Benjamin Schneider:

Several new advocacy groups have sprung up to push for better housing policies at the state and national level. Their first job: Communicating how significant the problem really is.
 
 The advertising executive Michael Franzini, founder of the nonprofit ad agency Public Interest, has created campaigns to fight AIDS, spur Holocaust awareness, and advocate for STEM education. The cause driving his latest campaign is a tricky one: He wants to bring housing policy—a topic that is now largely the purview of wonks, developers, big city activists, and a select few politicians—into the forefront of our national discourse.
 
 “In the same way that Al Gore put climate change on the map, that’s what we’re hoping to do,” Franzini said. “We want everyone to start demanding change.”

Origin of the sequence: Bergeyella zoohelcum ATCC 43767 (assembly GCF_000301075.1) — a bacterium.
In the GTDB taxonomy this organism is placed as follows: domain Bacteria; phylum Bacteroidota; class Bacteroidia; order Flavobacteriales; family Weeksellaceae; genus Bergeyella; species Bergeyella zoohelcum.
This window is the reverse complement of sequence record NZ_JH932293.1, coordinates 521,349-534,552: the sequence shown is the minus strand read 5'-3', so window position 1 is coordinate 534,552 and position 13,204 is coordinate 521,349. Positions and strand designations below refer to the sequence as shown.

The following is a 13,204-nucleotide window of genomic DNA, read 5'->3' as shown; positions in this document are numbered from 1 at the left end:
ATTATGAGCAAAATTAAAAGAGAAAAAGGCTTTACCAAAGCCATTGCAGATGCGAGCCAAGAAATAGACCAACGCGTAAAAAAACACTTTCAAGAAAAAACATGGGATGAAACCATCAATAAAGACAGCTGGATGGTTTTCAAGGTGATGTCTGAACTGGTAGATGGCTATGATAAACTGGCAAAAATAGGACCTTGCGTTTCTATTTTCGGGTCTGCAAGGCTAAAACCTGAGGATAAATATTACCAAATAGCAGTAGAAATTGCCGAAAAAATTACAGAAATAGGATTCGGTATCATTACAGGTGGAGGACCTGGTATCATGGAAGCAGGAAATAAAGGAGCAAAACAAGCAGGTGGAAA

To pull that off, Franzini and Public Interest developed a campaign called Home1, which so far consists of a series of slick explainer-style public service announcements detailing the roots of the current affordable housing crisis. Soon to come: a feature-length documentary that he hopes could be affordable housing’s Inconvenient Truth.
 
 “There is no greater crisis that, at least in my lifetime, has ever faced our country and not been talked about,” Franzini said. “And the reasons for that are all about how it is communicated… As soon as you start talking about the nuts and bolts of it, people glaze over.”